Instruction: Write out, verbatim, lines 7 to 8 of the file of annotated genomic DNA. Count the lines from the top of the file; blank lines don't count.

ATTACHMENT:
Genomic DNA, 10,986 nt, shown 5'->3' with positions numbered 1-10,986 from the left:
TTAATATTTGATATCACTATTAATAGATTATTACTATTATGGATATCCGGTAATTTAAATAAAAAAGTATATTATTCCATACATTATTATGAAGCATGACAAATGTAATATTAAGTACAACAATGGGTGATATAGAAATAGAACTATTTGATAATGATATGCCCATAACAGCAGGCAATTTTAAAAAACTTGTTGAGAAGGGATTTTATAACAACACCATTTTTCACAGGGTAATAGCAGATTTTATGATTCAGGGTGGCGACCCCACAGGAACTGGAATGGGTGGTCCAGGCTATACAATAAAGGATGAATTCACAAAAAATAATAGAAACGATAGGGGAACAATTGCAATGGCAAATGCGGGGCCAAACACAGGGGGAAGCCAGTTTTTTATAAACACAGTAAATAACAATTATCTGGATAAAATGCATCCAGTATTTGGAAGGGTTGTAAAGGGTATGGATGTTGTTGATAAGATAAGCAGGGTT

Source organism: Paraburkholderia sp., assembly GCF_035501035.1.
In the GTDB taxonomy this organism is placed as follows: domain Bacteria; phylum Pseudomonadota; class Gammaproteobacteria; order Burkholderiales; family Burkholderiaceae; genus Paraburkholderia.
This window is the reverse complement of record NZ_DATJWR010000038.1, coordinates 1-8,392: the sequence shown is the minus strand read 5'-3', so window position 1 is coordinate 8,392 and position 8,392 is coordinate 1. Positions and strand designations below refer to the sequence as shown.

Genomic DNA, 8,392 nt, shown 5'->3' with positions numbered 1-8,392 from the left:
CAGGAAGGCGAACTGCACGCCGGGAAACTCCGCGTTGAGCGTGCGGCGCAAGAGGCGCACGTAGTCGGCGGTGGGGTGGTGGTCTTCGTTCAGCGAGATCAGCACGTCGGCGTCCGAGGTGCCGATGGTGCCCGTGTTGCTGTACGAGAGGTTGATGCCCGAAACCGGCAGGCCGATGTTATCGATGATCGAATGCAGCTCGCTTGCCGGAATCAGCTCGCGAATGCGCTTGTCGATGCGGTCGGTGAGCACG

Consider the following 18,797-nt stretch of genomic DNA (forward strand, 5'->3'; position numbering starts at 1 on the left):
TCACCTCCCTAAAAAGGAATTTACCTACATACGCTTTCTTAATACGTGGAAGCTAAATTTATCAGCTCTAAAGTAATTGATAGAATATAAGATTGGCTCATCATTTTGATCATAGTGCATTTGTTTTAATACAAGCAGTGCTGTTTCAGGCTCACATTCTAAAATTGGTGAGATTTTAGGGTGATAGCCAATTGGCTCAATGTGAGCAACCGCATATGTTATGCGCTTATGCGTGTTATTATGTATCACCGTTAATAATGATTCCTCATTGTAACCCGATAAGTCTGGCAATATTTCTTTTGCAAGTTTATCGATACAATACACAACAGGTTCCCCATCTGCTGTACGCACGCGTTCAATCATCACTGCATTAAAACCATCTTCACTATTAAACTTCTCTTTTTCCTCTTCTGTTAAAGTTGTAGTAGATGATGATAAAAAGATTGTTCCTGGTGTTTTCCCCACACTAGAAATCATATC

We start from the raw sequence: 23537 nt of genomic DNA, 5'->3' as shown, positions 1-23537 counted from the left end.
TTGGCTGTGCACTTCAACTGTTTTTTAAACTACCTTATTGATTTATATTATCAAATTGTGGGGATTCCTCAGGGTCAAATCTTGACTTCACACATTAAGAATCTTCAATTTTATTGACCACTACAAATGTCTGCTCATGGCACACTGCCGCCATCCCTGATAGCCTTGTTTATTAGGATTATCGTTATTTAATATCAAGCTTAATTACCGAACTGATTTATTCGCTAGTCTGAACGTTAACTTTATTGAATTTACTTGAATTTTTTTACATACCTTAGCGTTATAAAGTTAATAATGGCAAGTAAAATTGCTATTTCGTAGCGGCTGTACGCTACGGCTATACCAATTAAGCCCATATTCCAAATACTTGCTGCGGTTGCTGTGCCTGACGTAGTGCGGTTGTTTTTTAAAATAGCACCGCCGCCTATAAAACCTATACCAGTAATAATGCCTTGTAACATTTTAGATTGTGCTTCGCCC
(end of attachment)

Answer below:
CAGGAAGGCGAACTGCACGCCGGGAAACTCCGCGTTGAGCGTGCGGCGCAAGAGGCGCACGTAGTCGGCGGTGGGGTGGTGGTCTTCGTTCAGCGAGATCAGCACGTCGGCGTCCGAGGTGCCGATGGTGCCCGTGTTGCTGTACGAGAGGTTGATGCCCGAAACCGGCAGGCCGATGTTATCGATGATCGAATGCAGCTCGCTTGCCGGAATCAGCTCGCGAATGCGCTTGTCGATGCGGTCGGTGAGCACG

Consider the following 18,797-nt stretch of genomic DNA (forward strand, 5'->3'; position numbering starts at 1 on the left):